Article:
In the span of about 48 hours last week, 69-year-old British actress Charlotte Rampling became a first-time Oscar nominee and an accused racist. The former was for her work in director Andrew Haigh’s film “45 Years,” which opens on Friday, Jan. 29, in Portland at the Living Room Theater. The latter was for some ill-advised (or, as she claims, misinterpreted), comments in the wake of the #OscarsSoWhite controversy.
Those comments may have squelched whatever minuscule chance she had of taking home a trophy on Feb. 28, but they shouldn’t detract from the marvelous performance she gives in “45 Years” opposite the equally veteran, and equally impressive, Tom Courtenay. (He had his breakthrough role in 1962’s “The Loneliness of the Long-Distance Runner”; hers came in 1966’s “Georgy Girl.”) They play a long-married couple (hence the title) whose marriage is tested when news arrives that the body of Courtney’s long-lost first love has been found.
Rampling’s career has been a peripatetic one, taking her from Britain to France to America, the latter with mixed results—she was memorable in “Stardust Memories” and “The Verdict,” less so in “Zardoz” and “Orca.” She’s been an emblem of continental cool, and the subject of an admiring documentary, “Charlotte Rampling: The Look.” Throughout, she has played by her own rules, and that includes during our brief phone interview, which took place last November, well before the ups and downs of her more recent notoriety.
It was, to be honest, one of the more awkward interviews I’ve conducted. She seemed impatient, brusque, and intolerant of any questions that went beyond the scope of “45 Years.” At one point, she moved the phone away from her mouth, but I could still hear her when she asked her handler “How much longer is this? He’s starting to ask me about my whole career!” This was approximately ten minutes into our talk. In any case, at least some of the answers I could pry from her were interesting. Here are some excerpts:
When you were first approached for the film “45 Years,” did you have any doubts that director Andrew Haigh, who’s not even forty-five himself, could capture the experience of a long-married couple in their seventies?
Charlotte Rampling: No, because I believe in what artists can do. They don’t have to necessarily know about something, but they have a strange sort of innate understanding. When I saw “Weekend,” his previous film, I understood how clever he was at being able to get into what makes couples work, what makes relationships work, whoever they are or from whatever background or age.
Had you ever worked with Tom Courtenay before? Or had your paths crossed in any other way?
We might have bumped into each other, but we hadn’t ever really met. But our roads have been parallel. We both started making films in the sixties, we’re both English. It’s sort of interesting that we end up as a couple together in “45 Years.”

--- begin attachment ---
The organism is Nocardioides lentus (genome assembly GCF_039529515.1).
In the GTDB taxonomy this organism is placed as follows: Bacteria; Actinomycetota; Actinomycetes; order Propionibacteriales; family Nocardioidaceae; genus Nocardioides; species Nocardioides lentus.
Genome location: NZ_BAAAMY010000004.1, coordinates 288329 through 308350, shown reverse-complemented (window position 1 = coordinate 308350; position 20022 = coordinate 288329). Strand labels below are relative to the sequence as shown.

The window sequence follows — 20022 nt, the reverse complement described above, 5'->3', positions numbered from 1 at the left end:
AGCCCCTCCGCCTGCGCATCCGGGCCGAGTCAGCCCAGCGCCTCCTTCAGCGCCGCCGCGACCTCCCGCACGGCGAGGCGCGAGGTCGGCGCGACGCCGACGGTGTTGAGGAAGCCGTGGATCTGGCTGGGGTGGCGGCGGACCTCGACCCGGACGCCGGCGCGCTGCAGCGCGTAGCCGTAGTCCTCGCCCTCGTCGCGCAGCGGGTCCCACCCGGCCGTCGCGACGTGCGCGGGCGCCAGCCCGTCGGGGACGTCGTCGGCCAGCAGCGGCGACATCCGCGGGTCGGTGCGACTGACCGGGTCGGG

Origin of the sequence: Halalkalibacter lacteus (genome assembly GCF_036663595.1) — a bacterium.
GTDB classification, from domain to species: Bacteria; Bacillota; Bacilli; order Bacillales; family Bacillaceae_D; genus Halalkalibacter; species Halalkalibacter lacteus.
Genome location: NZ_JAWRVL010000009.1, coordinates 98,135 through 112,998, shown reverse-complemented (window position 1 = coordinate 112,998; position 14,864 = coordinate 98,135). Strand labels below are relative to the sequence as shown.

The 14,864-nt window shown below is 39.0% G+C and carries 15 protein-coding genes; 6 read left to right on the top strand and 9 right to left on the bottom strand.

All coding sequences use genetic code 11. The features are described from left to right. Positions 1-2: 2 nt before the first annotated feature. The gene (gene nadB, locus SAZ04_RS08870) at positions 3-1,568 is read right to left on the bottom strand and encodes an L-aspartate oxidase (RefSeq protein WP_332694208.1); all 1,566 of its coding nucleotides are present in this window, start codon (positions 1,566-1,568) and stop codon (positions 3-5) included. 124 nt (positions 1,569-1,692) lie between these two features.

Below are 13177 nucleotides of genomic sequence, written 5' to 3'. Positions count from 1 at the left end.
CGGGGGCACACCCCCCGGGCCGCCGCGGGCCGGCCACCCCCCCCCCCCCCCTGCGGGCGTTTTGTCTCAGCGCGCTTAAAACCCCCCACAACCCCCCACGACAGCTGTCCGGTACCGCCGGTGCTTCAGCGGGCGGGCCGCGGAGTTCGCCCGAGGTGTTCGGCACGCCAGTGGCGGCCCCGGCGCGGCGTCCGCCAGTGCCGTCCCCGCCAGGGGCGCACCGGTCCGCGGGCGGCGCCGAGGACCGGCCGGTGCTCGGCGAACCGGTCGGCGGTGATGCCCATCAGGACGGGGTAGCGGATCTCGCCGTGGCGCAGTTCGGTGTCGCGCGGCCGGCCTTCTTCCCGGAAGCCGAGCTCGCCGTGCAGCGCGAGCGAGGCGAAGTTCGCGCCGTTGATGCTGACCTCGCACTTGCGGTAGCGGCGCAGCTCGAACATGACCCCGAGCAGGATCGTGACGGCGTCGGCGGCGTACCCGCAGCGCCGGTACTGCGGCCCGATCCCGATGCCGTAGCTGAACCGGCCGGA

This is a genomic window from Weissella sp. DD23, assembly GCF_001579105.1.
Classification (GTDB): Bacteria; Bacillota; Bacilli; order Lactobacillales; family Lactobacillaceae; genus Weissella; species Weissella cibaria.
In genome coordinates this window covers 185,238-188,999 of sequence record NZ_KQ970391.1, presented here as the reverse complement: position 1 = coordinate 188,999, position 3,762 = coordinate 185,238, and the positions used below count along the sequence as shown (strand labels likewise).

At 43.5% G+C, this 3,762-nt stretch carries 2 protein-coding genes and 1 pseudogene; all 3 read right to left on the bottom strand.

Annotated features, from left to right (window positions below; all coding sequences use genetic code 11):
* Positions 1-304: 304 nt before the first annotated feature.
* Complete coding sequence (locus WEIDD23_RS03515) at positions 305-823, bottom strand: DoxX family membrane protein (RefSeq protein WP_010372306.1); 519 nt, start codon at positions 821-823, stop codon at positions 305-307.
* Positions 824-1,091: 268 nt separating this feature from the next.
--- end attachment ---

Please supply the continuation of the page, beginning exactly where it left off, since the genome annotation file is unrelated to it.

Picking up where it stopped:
Some of the key moments in the film require you to communicate an emotional intensity and turbulence while maintaining an external stillness. What strategies do you use to keep yourself in check during scenes like those?
That’s a whole lifetime technique I’ve developed. I don’t know how I do it, but that’s how I want to do it. That’s what I do. The camera doesn’t want much. What you do need in cinema acting is alot going on inside, which will come out through the eyes and into the eyes of the audience. I’ve always been fascinated by that.
The plot synopsis might lead one to think that this is merely a domestic drama, but the film has as much tension as a thriller, including in its final scene. Do you feel that level of intensity in the moment of the performance, or are you surprised at it when you see the finished film?
No, you feel it, but just through small moments, since of course you’re only filming a small portion at a time. The final scene was haunting to perform. We did it several times, because it’s one long take, and when you start to do something over and over, that’s where the technique of being a cinema actor comes in, because you have to keep that tension and that emotion up. It’s really exhausting.
You have worked with some of the world’s greatest filmmakers: François Ozon, Woody Allen, Sidney Lumet, Luchino Visconti, Lars von Trier. Is there any director working today that you haven’t worked with whom you’d like to?
Well, there’s a lot of talent out there.
But if you had to pick one…
David O. Russell. I doubt I could keep up with his pace, but you never know.
Among those you have worked with, you’ve credited Ozon for rekindling your enthusiasm towards acting. If he hadn’t come along, what do you think you’d be doing today?
Well, I’d probably be dead. Because you can’t stop what you’re good at. You can have moments where you don’t want to work at all, but you’ve got to cure yourself and come back. Metaphorically speaking, may I say.
Is there any role in your career that you had a chance to play but passed on, and that you now regret?
I’m not going to talk about those sort of thing. Are you crazy? I mean, the things I didn’t do, I didn’t do. What sort of a question is that?
Well, I certainly didn’t mean to pry. How about the reverse? Are there performances you’ve given that you would especially want to draw people’s attention to?
Yeah, probably, but it doesn’t really matter. If people want to know what I’ve done, they can look it up on the Internet. There are probably about ten films that I think I’m worthy of, that are okay but not great. But to have done ten good things in a lifetime, I would say, is pretty good.
(“45 Years” opens on Friday, Jan. 29, at the Living Room Theatres.)